few years, but enrollment remained stagnant--47 in the 2000 freshman
class and 51 in 1999--because applicants weren't meeting the University's
academic standards, says School of Nursing Dean Barbara Hazard Munro.
In 2001, with a strong pool of 230 applicants, the freshman class
jumped to 67. In 2002, says Munro, with nearly 100 more applications,
the class could be up to 80--an improvement, but not as high as it
was in the early 1990s, when the freshman class peaked at 120 students,
and certainly not high enough to solve a staffing crisis that already
is squeezing hospitals.
One rapid solution to the nursing shortage would be an influx of male
nursing school applicants. But the image of nursing as women's work
repels many young men. (Think how much comedic mileage the movie Meet
the Parents got out of Ben Stiller's character, a male nurse.)
In fact, Munro says, most of the men who do enter nursing are not
typical 18-year-old undergrads but older students, more mature and
secure in their self-image.
While Boston College's nursing program plans to accommodate a larger
class next year, some schools have to turn away qualified students
because of a shortage in nursing faculty. Less than 2 percent of nurses
nationwide have a doctorate. "We're not cranking out the Ph.D. nurses
we need," says Munro. In both 2000 and 2001, the Connell School awarded
seven doctorates. Applications to Ph.D. programs nationwide haven't
increased over the past decade, Munro says, partly because the role
of Ph.D. nurses in clinical settings is limited, and because clinical
nurses tend to earn more than those in academia, where a Ph.D. generally
Carolyn Hayes, who completed her doctorate at BC in 1999, has been
a nurse of sorts since she was 13, giving her grandmother insulin
and listening to the Irish immigrant's colorful stories. In her neighborhood,
when a kid's tooth needed pulling, parents knew who could handle the
job. "I realized early on you don't just do something to people,"
says Hayes. "You have to be with them."
Now a nurse researcher at Brigham and Women's Hospital in Boston,
Hayes has been a bedside nurse and a specialist in end-of-life issues.
Describing her work with the dying, she dwells not on sadness, but
on the clarity of thought the dying can bring to the living. "There's
something about being with a person who doesn't care about the weather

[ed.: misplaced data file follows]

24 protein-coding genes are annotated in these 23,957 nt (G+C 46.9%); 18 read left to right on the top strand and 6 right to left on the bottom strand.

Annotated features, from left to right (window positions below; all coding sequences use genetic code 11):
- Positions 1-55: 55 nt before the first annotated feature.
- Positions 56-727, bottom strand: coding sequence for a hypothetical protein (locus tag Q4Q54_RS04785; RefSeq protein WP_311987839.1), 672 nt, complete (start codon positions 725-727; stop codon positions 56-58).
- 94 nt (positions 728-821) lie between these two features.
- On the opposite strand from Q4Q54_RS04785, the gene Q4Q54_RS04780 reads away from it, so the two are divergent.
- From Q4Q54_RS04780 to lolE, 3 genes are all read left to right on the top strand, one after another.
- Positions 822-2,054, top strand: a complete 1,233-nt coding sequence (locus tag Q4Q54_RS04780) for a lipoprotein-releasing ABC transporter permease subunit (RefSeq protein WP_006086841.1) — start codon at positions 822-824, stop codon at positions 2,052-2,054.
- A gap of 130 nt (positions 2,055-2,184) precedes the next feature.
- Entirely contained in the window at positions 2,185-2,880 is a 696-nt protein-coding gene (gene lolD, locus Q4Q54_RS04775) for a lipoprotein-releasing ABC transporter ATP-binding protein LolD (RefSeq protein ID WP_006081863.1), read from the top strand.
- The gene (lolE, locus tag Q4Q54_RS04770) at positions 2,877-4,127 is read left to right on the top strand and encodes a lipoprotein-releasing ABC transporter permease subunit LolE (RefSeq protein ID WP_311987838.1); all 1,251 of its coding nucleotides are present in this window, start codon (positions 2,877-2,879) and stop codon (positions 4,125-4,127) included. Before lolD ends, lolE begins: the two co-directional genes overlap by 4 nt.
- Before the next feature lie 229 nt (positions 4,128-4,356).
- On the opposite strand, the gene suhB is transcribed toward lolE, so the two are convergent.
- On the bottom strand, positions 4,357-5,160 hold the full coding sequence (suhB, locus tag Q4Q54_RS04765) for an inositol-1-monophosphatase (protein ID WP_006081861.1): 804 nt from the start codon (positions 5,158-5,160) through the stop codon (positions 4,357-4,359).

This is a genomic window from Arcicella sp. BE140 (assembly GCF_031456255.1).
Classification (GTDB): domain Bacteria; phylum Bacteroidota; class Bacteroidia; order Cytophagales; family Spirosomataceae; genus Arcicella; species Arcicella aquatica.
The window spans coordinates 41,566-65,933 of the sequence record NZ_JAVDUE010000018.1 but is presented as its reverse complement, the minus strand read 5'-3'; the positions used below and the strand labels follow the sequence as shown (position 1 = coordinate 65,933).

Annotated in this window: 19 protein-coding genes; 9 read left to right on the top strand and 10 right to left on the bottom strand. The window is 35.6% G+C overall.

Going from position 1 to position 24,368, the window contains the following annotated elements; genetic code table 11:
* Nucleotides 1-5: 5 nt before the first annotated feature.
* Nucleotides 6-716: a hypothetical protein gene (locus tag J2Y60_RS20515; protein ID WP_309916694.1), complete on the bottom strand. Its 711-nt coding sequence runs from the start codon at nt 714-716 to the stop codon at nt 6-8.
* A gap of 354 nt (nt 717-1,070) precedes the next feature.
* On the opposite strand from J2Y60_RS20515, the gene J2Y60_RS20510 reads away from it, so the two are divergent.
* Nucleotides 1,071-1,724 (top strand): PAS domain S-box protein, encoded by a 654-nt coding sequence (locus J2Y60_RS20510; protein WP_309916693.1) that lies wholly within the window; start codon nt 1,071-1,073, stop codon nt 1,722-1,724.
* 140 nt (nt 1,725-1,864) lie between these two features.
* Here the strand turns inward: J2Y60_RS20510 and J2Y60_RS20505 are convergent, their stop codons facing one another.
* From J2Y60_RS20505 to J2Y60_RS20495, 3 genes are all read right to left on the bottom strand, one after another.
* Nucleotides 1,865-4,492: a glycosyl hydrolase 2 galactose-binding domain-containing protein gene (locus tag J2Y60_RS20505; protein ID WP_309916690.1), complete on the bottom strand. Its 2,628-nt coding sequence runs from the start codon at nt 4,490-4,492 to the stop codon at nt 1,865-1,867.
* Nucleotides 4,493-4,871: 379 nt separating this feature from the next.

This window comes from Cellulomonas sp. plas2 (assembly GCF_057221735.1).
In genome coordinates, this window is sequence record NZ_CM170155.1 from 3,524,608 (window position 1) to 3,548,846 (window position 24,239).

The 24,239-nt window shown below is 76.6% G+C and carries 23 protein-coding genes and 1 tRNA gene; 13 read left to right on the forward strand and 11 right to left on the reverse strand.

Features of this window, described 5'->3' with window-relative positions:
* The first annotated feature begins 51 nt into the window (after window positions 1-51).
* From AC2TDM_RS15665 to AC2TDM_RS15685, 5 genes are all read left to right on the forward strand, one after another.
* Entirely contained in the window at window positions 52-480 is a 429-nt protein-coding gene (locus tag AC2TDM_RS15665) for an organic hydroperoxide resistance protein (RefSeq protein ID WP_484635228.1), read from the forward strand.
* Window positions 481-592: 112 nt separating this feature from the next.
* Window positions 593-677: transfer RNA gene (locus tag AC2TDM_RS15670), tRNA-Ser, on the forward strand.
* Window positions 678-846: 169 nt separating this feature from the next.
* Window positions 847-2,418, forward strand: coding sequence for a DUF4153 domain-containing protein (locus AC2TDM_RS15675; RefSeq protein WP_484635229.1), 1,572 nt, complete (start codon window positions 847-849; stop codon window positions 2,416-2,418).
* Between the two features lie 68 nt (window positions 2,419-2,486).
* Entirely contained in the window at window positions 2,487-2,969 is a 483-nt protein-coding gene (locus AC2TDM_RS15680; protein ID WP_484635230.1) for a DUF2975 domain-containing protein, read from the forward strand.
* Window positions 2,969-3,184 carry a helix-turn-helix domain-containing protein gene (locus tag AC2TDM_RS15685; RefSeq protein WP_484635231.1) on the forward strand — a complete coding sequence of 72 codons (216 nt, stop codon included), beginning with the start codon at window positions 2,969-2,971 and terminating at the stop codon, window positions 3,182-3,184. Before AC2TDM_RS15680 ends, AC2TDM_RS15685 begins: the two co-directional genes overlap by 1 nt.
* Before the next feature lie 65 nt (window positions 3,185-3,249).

report," she says. "It's very grounding."
When Hayes hears nurses at their breaking point, she says, it's never
because of a patient. Instead, she suggests, it is the erosion of
the nurse-patient relationship--due to mounting demands on nurses--that
drives some nurses away from bedside care. Monique Hapgood '93, who
is a nurse in the neonatal intensive care unit at UMass Memorial Medical
Center in Worcester and at St. Elizabeth's Medical Center in Boston,
also sees the trend. She remembers a BC professor who conveyed the
beauty of patient care so well, "you would have thought the backrub
was the best thing ever invented." Today "the new nurses don't even
know what a back rub is," Hapgood says, "nor would they have time
to give one if they wanted to."
Hospital patients who watch nurses change bandages or take blood pressures
don't always realize how much the demands of nursing have evolved.
Because outpatient clinics have siphoned off many simpler medical
procedures, hospital nurses now serve a never-ending stream of patients
who are much sicker than in years past. It used to be that when a
cardiac patient was discharged, says Hayes, the bed "would stay empty
for half a minute. Now a patient is lined up before the patient is
gone. There are more drugs, more intervention, more tasks, more technology,"
she says. But "there's a relationship there that nurses are hungry
to maintain, that patients need."
For Brianne Fitzgerald '71, the solution to stagnation has been to
seek variety within her nursing career. "You have to keep reinventing
yourself," says the public health nurse, who finds that changing jobs
from time to time keeps her fresh and hopeful. Fitzgerald works with
substance abusers and HIV-infected patients and with the health-care
providers who minister to them--a demanding job that can energize and
exhaust simultaneously. She has a master's degree in public health
from Boston University and recently returned from Botswana, where
she taught nurses and pharmacy technicians how to deliver anti-retroviral
drugs to the HIV-infected population. She has brought AIDS education--what
she calls AIDS 101--to communities in Namibia as well.
Fitzgerald says that nursing--a career she loves--suffers from a serious
image problem. Few realize its creative potential, that jobs like
hers stem from nursing. "That's the whole beauty--you can go from one
field to another: ICU, travel nurse, public health. If you could sell
it as a more creative field," she says, "more people would be interested
Part of the problem, as nurses are the first to say, is that nurses
tend to be self-effacing and even self-critical. Nurses "will tell
you what they didn't do on a shift," says Hayes. "I didn't do this,
I didn't do this. If they ever said what they were able to do--I was
able to help so-and-so--I would pass out cold."
Munro agrees: "We need to mouth off a little more, be more vocal about
our work." With physicians taking the lead role in explaining disease
to the sick and their families, she says, people seldom realize how
much the nurse in the ward accomplishes. When a nurse appears to be
having a friendly talk with a patient, "they think you're in there